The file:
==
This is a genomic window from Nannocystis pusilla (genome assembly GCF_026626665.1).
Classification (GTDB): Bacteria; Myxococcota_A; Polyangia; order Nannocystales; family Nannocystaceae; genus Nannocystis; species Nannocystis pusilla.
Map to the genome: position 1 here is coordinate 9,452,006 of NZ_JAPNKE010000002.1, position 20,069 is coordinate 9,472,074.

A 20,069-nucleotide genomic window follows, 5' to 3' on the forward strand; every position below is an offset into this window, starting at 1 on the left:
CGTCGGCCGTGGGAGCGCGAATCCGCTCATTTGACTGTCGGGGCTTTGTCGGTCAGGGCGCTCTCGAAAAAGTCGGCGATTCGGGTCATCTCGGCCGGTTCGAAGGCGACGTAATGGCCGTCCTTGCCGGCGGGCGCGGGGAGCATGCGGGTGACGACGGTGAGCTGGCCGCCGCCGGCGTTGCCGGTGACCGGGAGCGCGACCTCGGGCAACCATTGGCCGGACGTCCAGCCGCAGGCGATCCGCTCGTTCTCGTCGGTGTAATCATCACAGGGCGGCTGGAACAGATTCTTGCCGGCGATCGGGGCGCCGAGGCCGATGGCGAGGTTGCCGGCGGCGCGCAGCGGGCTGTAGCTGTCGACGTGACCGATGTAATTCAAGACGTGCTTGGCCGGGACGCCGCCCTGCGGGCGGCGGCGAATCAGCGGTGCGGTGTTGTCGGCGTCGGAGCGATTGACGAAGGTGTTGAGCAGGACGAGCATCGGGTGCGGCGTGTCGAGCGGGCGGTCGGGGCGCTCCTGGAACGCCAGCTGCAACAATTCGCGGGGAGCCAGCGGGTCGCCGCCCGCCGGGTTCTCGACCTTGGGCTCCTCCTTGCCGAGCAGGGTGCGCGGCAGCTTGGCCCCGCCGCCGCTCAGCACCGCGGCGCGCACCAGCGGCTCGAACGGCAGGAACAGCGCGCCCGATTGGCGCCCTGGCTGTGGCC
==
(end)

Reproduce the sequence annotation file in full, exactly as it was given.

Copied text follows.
This is a genomic window from Nannocystis pusilla (genome assembly GCF_026626665.1).
Classification (GTDB): Bacteria; Myxococcota_A; Polyangia; order Nannocystales; family Nannocystaceae; genus Nannocystis; species Nannocystis pusilla.
Map to the genome: position 1 here is coordinate 9,452,006 of NZ_JAPNKE010000002.1, position 20,069 is coordinate 9,472,074.

A 20,069-nucleotide genomic window follows, 5' to 3' on the forward strand; every position below is an offset into this window, starting at 1 on the left:
CGTCGGCCGTGGGAGCGCGAATCCGCTCATTTGACTGTCGGGGCTTTGTCGGTCAGGGCGCTCTCGAAAAAGTCGGCGATTCGGGTCATCTCGGCCGGTTCGAAGGCGACGTAATGGCCGTCCTTGCCGGCGGGCGCGGGGAGCATGCGGGTGACGACGGTGAGCTGGCCGCCGCCGGCGTTGCCGGTGACCGGGAGCGCGACCTCGGGCAACCATTGGCCGGACGTCCAGCCGCAGGCGATCCGCTCGTTCTCGTCGGTGTAATCATCACAGGGCGGCTGGAACAGATTCTTGCCGGCGATCGGGGCGCCGAGGCCGATGGCGAGGTTGCCGGCGGCGCGCAGCGGGCTGTAGCTGTCGACGTGACCGATGTAATTCAAGACGTGCTTGGCCGGGACGCCGCCCTGCGGGCGGCGGCGAATCAGCGGTGCGGTGTTGTCGGCGTCGGAGCGATTGACGAAGGTGTTGAGCAGGACGAGCATCGGGTGCGGCGTGTCGAGCGGGCGGTCGGGGCGCTCCTGGAACGCCAGCTGCAACAATTCGCGGGGAGCCAGCGGGTCGCCGCCCGCCGGGTTCTCGACCTTGGGCTCCTCCTTGCCGAGCAGGGTGCGCGGCAGCTTGGCCCCGCCGCCGCTCAGCACCGCGGCGCGCACCAGCGGCTCGAACGGCAGGAACAGCGCGCCCGATTGGCGCCCTGGCTGTGGCC